CNS320 Lesson 1 – Introduction

Lesson 1 – Introduction

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  • “Responsible disclosure” means that, if you find an organization’s server is misconfigured, or their software has a bug that can be exploited, etc., you tell the company about it first and give them time to remediate before you disclose anything publicly
  • May also hear it called “coordinated disclosure”
  • “Full disclosure” is telling anyone and everyone about a vulnerability as early as possible, not necessary giving the target org any lead time
  • Many security professionals report vulnerabilities and give the company a deadline to fix it before the details will be published to a mailing list, blog, etc.

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  • Vulnerability – a weakness in the system design, implementation, software or code, or the lack of a mechanism
  • Threat – any agent, condition, or circumstance that could potentially cause harm, loss, damage, or compromise to an IT or data asset
  • Exploit – a piece of software, tool, or technique that takes advantage of a vulnerability; could lead to access, privilege escalation, denial of service, etc.
  • Exposure – when a vulnerability is reachable by a threat, who could then exploit it

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  • Phone phreaks, much like computer hackers, were part curious explorer and part petty criminal.  They were extremely interested in how the Bell telephone system worked and poked and prodded their way through…usually with the goal of successfully committing “toll fraud” or getting free long distance calls.  Before the final divestiture of the Bell System in 1984, long distance was extremely expensive.  For example, a Bell commercial from 1970 touts the new minimum rate of 70 cents for a three minute call, which adjusted for inflation would be $4.27 today.  And that was the (cheaper) weekend rate.  Phone phreaks figured out ways to game the phone system to give themselves free long distance calls and later free features like conference calling and call waiting.  As the telephone system has become harder to cheat, and phone calls get cheaper and cheaper, phone phreaking has almost disappeared.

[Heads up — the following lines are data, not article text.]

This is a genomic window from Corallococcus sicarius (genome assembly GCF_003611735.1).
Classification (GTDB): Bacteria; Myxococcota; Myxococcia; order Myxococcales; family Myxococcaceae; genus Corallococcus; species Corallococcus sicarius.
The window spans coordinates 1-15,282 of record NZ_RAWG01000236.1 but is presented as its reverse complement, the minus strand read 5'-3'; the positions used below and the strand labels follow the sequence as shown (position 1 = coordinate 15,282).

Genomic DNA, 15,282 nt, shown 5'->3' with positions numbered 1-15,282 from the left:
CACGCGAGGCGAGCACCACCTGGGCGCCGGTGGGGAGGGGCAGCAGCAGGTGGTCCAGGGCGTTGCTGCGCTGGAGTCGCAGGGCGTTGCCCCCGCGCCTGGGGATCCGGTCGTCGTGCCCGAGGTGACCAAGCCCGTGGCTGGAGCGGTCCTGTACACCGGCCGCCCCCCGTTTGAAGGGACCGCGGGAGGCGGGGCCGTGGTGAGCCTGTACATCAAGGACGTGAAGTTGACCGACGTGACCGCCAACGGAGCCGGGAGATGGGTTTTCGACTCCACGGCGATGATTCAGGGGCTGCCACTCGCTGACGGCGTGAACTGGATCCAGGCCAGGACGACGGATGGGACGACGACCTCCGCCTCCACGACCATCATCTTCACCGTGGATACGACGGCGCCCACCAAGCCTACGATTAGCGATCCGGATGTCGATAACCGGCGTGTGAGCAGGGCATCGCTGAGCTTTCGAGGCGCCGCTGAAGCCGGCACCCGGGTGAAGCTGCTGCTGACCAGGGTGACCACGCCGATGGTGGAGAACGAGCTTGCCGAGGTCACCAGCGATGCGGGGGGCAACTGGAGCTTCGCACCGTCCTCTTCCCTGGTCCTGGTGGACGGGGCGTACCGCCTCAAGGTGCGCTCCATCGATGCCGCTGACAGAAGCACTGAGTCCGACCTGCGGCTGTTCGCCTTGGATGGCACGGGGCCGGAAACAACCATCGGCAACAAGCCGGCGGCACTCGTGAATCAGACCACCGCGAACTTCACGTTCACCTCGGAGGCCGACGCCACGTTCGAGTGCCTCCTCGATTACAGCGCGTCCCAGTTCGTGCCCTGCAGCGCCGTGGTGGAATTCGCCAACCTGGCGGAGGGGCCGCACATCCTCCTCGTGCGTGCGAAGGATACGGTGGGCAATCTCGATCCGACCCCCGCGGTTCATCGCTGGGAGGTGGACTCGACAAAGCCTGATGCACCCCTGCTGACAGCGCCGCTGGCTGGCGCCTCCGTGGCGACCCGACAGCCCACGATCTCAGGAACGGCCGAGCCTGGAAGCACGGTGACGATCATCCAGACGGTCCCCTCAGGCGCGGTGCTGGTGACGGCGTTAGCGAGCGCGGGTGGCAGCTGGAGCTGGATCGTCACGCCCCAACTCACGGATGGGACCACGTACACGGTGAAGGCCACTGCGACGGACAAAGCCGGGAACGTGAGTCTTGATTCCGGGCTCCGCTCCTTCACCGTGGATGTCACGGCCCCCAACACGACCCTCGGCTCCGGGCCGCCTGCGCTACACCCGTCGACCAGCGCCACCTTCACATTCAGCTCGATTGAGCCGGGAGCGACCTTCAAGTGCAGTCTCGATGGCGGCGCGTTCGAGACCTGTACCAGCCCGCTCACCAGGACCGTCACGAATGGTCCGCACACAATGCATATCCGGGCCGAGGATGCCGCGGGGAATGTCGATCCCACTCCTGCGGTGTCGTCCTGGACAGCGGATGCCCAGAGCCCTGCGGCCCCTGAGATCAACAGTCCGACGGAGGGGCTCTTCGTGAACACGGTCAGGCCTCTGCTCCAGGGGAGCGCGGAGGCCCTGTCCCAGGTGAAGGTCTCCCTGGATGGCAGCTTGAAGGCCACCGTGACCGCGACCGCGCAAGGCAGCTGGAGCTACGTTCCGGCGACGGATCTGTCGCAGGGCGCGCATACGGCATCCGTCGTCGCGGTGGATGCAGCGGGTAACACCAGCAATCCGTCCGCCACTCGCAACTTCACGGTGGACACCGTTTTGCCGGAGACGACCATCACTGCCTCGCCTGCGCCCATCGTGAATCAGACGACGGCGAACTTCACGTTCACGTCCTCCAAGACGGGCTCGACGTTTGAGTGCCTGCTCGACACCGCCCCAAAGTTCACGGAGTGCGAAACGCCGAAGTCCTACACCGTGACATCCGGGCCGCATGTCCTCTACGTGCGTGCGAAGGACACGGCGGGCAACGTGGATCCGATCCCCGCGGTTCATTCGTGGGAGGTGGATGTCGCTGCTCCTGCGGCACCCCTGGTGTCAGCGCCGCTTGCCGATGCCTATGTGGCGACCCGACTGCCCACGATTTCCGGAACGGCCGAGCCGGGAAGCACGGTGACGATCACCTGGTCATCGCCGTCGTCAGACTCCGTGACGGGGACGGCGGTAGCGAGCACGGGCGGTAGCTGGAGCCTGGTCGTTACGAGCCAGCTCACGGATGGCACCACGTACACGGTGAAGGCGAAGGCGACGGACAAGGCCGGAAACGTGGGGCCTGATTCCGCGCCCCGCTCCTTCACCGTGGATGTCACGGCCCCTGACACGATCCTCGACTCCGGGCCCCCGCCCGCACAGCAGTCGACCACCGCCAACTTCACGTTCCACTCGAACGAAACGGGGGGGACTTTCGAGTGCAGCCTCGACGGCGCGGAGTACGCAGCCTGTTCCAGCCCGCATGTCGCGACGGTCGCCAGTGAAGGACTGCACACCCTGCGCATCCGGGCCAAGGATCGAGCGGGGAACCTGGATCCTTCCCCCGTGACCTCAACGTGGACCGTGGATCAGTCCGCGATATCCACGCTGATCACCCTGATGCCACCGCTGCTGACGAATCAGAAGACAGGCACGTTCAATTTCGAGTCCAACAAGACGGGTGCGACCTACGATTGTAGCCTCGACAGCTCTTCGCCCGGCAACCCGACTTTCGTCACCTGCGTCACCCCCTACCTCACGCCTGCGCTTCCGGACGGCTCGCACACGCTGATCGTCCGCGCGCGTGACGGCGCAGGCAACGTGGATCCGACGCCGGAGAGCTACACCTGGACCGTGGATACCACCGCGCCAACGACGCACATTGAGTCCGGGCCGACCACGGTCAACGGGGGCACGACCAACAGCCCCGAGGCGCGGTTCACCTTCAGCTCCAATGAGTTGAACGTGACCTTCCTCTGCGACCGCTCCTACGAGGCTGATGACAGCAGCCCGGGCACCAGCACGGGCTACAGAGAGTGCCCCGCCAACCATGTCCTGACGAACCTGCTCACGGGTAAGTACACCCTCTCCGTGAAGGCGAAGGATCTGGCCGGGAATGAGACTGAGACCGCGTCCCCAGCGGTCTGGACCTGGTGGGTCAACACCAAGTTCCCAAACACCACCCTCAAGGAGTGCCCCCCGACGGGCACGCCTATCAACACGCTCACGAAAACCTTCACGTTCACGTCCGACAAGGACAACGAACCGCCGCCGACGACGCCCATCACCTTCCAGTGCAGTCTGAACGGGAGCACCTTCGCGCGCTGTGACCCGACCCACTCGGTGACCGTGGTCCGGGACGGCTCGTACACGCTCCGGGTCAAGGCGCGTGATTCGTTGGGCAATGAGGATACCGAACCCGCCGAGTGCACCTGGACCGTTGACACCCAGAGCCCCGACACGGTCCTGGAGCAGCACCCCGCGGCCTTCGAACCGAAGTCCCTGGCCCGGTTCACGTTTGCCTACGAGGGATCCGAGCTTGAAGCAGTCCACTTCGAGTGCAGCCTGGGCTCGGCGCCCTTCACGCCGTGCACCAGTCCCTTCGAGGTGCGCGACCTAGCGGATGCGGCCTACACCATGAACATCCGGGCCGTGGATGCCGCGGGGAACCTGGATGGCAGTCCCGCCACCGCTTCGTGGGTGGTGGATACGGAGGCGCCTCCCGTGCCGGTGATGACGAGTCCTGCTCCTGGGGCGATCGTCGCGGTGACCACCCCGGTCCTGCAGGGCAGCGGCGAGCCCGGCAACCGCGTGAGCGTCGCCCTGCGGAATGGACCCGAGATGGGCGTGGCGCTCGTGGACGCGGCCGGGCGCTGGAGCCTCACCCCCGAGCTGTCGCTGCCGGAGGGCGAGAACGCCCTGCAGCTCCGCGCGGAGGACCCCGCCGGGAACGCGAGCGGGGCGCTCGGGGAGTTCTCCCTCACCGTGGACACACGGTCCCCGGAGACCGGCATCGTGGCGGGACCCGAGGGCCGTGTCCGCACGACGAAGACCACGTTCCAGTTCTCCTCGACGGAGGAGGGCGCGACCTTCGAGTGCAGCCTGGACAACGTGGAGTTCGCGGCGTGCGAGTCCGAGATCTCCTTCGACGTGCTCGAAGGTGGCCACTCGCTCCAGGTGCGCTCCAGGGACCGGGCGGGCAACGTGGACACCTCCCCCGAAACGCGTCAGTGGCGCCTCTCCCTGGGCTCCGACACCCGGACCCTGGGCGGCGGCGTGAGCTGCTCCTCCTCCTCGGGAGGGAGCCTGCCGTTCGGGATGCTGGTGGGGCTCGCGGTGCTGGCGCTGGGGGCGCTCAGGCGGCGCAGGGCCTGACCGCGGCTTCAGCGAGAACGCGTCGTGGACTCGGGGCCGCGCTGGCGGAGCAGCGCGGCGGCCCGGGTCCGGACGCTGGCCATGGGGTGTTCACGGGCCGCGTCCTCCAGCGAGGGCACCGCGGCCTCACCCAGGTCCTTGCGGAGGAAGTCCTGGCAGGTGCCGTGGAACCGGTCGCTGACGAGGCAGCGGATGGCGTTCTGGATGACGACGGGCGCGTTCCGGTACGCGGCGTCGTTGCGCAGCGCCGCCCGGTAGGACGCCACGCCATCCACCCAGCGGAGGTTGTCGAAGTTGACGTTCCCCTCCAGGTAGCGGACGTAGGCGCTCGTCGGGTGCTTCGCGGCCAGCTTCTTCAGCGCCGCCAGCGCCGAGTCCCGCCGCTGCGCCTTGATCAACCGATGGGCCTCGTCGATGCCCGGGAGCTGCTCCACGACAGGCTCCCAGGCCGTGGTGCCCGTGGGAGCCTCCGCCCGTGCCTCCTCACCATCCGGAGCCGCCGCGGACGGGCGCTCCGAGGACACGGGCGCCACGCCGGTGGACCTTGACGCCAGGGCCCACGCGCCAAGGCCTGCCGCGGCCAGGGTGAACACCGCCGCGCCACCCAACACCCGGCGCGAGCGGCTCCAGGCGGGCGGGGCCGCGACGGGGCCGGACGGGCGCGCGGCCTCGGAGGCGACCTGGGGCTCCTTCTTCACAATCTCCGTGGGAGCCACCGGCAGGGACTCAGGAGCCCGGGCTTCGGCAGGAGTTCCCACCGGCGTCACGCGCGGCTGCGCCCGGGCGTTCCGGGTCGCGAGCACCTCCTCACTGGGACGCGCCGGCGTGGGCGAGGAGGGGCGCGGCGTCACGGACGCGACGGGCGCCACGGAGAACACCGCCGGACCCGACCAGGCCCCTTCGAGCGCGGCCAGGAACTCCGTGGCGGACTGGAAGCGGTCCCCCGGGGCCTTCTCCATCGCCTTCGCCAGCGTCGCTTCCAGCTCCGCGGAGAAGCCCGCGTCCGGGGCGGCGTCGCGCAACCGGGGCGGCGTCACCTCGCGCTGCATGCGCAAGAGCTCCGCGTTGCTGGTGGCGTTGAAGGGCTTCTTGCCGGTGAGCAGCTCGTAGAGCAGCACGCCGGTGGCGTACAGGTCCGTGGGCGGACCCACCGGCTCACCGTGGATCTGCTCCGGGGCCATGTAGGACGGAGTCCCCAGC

• Worth a read is the brief “Conscience of a Hacker” (AKA the Hacker Manifesto) by the Mentor: http://phrack.org/issues/7/3.html

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  • I could go back even further to Samuel Morse and the invention of the electric telegraph in 1837, but the telephone was a much more democratized invention.  Telegraphs were in special offices, controlled by specialist operators; telephones were in your house and you could use them whenever you wanted.  You could draw a parallel between mainframes and home PCs, maybe.
  • ARPANET was named for DARPA, the Defense Advanced Research Projects Agency, which funds new inventions for the US military.  Kind of like Q Branch from the James Bond novels and movies 😉
  • The telephone network laid the global infrastructure that would allow ARPANet (and other research networks) to involve into the Internet and interconnect computer systems across the planet.
  • ARPANET is also important for setting TCP/IP as the standard protocol stack for the future Internet.

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  • John Draper discovered that a toy whistle (that came as the free prize in a box of Cap’n Crunch cereal) produced the right 2600 hertz tone needed to open new trunk lines.  He used it as inspiration to build a tone-generating device for making free phone calls.  Steve Jobs and Steve Wozniak famously made and sold blue boxes before going on to found Apple.  Before blue boxes, some people had actually figured out how to whistle the right tones to fool the phone system.
  • BBS’s were like early forums, where members could post messages, send and receive email, share files, play games, etc.  This was before the Internet was available in people’s homes.  To reach a BBS, you had to dial its telephone number via your computer’s modem.  If the computer hosting the BBS only had one phone line connected to it, only one person could dial in and use it at a time.  If you dialed up a BBS in another city, you’d be paying long-distance rates by the minute to use it.  Much like today, BBS’s could also be havens for illegal file sharing, cracking copy-protected software, distributing porn, and other shady activities.